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Let Your Secrets Set You Free

Last weekend I met a woman who shared a secret with me. This woman was a Doctor. An accomplished professional. She had it all, including a wonderful husband, supportive family, and friends. We were talking about her claustrophobia when she unloaded the thing she’s been carrying in silence for more than thirty years. She was molested as a child. Small spaces sent her spiraling and it was having a serious impact on her life.

As she was sharing her story, I could tell she was filled with shame. This shame had been following her for a very long time. She felt very alone and had felt that way for more than thirty years. In her aloneness she believed she was the only one who felt the way she did about herself. It shocked me because she’s a Doctor. A doctor who treats women.

Here’s the thing. A lot of women and men for that matter have experienced the devastating effects of abuse or assault. When I say a lot, I am going to up the ante here and say most. That’s right. It’s an unfortunate reality, but it’s true. Sexual abuse or sexual assault is much more commonplace than anyone wants to think. No one wants to think it and NO ONE WANTS TO TALK ABOUT IT.

However, what if we did? What if we pulled out those deep dark secrets and put them out in the light? What if you knew that the woman sitting next to you at church had experienced something similar to your deepest trauma? What if you were to find out your own mother or sister had been abused? What if you found out your Doctor was uncomfortable in the small exam room because she’s been molested in a small room as a child? Would it help to know you aren’t alone? Would it lighten the load of shame?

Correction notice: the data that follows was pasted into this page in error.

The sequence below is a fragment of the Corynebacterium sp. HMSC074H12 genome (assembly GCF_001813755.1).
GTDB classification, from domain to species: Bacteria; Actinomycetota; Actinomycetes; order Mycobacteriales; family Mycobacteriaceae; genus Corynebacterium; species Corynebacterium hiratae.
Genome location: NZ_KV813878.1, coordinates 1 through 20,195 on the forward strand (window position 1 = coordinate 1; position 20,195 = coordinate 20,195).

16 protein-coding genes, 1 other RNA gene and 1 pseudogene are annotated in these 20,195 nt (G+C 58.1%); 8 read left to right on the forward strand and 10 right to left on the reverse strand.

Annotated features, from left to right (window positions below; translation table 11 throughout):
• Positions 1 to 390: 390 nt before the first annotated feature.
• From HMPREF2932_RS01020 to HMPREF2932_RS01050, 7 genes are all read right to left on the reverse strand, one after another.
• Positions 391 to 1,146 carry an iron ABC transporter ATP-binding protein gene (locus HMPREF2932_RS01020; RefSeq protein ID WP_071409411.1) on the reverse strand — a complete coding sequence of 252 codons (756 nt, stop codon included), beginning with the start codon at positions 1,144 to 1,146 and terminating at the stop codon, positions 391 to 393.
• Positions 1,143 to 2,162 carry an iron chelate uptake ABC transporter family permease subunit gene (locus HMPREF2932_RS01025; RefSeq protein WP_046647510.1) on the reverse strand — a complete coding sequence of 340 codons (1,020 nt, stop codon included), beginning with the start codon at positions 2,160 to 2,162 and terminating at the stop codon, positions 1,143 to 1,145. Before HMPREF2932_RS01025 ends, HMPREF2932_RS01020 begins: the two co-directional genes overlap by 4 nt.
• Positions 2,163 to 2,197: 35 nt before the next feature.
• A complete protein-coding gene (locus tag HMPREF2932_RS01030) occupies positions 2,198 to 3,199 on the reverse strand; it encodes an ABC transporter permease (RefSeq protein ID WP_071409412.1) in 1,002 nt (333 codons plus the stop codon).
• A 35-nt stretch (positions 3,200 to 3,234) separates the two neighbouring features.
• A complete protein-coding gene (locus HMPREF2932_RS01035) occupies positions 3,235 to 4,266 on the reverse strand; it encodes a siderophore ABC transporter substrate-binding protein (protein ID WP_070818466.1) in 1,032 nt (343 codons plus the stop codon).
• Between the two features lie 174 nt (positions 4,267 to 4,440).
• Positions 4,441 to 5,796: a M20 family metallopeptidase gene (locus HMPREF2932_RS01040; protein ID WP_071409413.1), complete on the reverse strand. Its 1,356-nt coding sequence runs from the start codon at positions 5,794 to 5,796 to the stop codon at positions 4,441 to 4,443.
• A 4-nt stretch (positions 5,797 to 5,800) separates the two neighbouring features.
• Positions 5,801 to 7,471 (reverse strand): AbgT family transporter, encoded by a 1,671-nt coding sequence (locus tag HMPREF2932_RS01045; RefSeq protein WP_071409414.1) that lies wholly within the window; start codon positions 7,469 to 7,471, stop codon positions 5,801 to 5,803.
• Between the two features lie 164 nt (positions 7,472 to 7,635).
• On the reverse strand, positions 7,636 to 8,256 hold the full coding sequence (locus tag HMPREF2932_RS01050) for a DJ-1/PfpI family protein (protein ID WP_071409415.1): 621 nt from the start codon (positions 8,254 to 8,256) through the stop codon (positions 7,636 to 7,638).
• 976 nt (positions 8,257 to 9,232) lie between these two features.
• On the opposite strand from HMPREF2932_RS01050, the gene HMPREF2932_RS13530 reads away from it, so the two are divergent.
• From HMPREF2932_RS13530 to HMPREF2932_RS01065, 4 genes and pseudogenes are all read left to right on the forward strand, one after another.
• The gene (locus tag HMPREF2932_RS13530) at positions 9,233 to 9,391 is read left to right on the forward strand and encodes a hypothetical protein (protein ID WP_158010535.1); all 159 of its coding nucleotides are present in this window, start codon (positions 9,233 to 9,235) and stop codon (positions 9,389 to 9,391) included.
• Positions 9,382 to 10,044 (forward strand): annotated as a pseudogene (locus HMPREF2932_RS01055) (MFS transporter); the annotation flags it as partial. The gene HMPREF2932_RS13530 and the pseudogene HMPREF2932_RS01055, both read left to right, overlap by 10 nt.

I’ll start. I was sexually assaulted on a date when I was 25. I didn’t report. I told no one for years. I lied to my friends and said I’d had a good time on a first date. I repressed the memory of that event with all my might. I went into hibernation, I got depressed, and I got sick. Then I got help and you know what? I got over it. There, that wasn’t so bad, was it?

In many years of my practice talking to women, I have come to understand that I am not alone. I wish it was a rare experience. It’s not. Understanding that helped me to be able to begin to distance myself from that trauma without the weight of shame holding me back. I began to be able to do something that some might find wrong or inflammatory. I began to normalize the unthinkable.

I am not saying that sexual violence should be commonplace by any stretch of the imagination. It’s horrible on every level. What I am saying though, is unfortunately it’s much more commonplace than we think. The statistics on this subject back that up. According to Childhelp.org, in 2009 there were reports or allegations of sexual assault or abuse against children in the US alone that involved more than 6 million children. Six Million. One year. According to Rainn.org, every two minutes someone in the US is sexually assaulted.

Are you shocked by those numbers? Don’t be. I think they are low. I think those numbers are a culmination of experiences that are touching your life, through people you know and love, and quite possibly you. Those numbers prove you are not alone and have nothing to hide.

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